4 Tips for Planning a Successful Family Road Trip

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Dreaming of taking a cross-country road trip with your family, but the “with your family” part is giving you pause? Yes, long distance road trips with kids (and partner) in tow are a daunting endeavor, but if you do it right, it can be an amazing adventure that creates life-long memories. New Jersey is a perfect launching pad for an epic tour across the country. Here are four tips to help you plan a long-distance trip your whole family will love.

1. Don’t go it alone

Instead of trying (and probably failing) to plan a road trip that pleases everyone in the family, get them involved in the planning from the get-go. Get buy-in from your family. The best way to do that is to make planning a family affair. Ask your kids what types of things they would be most excited about visiting, and research a way to make some of them happen on this trip. If your kids are old enough, put them in charge of planning a day or two (or more) of the trip. Give them a budget and some guidelines and then follow their lead. The more involved they are in the planning, the more invested they will be in the success of the trip.

2. Plan your pit stops

Some of the best parts of any road trip are the spontaneous detours along the way. There are so many hidden gems just waiting to be discovered. However, for kids, the prospect of days on end of driving with nothing concrete to anticipate can lead to a whole lot of “where are we going?” and “are we there yet?” Break up long stretches of driving in between destinations with one or two fun planned pits stops per week. A perfect pit stop is one that will take only an hour or two out of your day, but gives you a chance to stretch your legs and facilitates family interaction.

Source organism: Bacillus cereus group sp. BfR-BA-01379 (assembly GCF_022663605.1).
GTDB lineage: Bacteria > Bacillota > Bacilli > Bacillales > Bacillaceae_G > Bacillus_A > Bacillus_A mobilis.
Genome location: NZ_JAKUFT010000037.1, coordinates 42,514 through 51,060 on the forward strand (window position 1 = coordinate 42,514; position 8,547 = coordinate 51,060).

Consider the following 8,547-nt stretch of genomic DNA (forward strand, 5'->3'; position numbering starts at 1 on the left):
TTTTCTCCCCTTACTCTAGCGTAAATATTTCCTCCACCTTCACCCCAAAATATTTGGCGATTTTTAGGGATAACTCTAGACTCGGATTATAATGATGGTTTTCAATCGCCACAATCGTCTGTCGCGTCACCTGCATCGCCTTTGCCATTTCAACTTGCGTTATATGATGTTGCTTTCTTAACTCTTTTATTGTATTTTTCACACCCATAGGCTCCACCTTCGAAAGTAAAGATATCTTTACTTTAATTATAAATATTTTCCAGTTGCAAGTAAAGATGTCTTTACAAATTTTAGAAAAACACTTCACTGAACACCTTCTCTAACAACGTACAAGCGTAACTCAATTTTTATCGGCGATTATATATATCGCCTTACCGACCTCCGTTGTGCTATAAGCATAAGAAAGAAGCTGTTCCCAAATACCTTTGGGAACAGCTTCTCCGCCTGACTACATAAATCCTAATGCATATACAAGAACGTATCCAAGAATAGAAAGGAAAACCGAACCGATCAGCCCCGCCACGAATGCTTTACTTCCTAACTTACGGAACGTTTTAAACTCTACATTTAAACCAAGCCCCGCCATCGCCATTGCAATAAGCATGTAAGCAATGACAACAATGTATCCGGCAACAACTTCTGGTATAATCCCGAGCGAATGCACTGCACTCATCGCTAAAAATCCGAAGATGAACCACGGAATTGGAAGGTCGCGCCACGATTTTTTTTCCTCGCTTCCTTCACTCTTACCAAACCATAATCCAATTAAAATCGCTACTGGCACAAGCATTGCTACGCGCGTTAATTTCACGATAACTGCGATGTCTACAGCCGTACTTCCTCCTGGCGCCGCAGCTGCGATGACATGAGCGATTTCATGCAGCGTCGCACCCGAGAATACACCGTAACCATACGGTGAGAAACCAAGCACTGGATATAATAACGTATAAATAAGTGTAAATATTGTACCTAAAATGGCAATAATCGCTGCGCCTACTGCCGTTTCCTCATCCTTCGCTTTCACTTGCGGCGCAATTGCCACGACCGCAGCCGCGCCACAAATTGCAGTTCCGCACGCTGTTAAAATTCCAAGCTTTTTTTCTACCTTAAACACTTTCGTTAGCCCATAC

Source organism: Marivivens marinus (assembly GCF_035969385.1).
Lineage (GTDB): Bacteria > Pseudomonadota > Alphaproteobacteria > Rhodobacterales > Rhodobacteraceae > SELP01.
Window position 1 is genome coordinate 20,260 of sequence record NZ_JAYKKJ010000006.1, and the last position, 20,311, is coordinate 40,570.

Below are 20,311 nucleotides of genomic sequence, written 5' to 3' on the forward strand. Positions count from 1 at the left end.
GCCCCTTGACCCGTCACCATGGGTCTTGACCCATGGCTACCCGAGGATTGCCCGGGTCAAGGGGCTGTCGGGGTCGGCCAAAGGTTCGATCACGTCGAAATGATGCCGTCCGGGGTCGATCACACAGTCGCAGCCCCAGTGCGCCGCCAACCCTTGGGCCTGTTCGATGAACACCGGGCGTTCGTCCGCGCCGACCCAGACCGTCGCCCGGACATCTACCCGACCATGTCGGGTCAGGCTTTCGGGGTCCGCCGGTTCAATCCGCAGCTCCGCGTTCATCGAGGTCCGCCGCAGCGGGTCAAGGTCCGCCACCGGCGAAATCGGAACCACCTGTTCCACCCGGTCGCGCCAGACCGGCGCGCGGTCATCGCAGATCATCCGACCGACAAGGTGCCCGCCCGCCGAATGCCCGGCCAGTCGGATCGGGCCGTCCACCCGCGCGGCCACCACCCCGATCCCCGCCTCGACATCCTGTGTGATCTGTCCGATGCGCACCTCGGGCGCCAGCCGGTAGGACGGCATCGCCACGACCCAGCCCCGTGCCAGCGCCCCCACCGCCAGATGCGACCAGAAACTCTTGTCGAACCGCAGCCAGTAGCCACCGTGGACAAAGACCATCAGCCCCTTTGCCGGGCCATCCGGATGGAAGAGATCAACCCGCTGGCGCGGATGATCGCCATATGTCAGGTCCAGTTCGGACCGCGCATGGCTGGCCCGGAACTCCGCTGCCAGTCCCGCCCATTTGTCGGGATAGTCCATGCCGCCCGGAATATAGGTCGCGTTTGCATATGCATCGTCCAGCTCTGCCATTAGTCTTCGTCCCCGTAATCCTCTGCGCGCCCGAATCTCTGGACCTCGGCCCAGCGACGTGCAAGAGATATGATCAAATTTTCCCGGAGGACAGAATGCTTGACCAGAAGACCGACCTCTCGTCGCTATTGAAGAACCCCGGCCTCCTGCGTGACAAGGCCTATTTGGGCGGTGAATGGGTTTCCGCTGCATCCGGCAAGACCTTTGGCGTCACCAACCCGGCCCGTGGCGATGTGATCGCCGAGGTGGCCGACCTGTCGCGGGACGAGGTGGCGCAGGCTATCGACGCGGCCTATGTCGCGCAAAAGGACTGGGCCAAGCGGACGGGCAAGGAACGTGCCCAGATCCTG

If you’re headed to the Midwest, check out Tick Tock Escape Games in Kansas City, with rooms so cool you’ll feel like you’ve stepped onto a movie set. Going the Northern route? The International Wolf Center in Ely, Minnesota, is an amazing chance to meet and learn about these elusive creatures. If you’re passing through Texas, Palo Duro Canyon State Park is right off of I-40 and has breathtaking scenery along trails suited for hikers of all skill levels.

3. Get a room (or two)

A long-distance road trip means a lot of time together as a family, which is a good thing. But every so often, for your kids’ sanity and your own, you’ll need to give each other some privacy. Make an effort to not all sleep in the same space every night. That might mean springing for adjoining rooms in a hotel, renting an Airbnb for a night or two, or even just packing an extra tent so that you have a little physical distance a few nights of the trip, if not actual privacy. You’ll find your patience with your fellow travelers renewed after a little time apart.

4. Travel like the Terminator

In other words, travel as if you’ll “be back.” Using this philosophy, you’ll avoid trying to cram in every single landmark and historical site along the way and just enjoy the time with your family discovering the country. Don’t worry about skipping something everyone says you have to see. You’ll be back.


Wife, mother, grandma, blogger, all wrapped into one person, although it does not define her these are roles that are important to her. Entering into their 'empty nest' stage in life, Becky, and her husband Roger are learning to live with their youngest away at school more than not. Becky enjoys way too many TV programs but her favorites are normally criminal based or something to make her laugh. Keep an eye out because 2018 is going to be her year!

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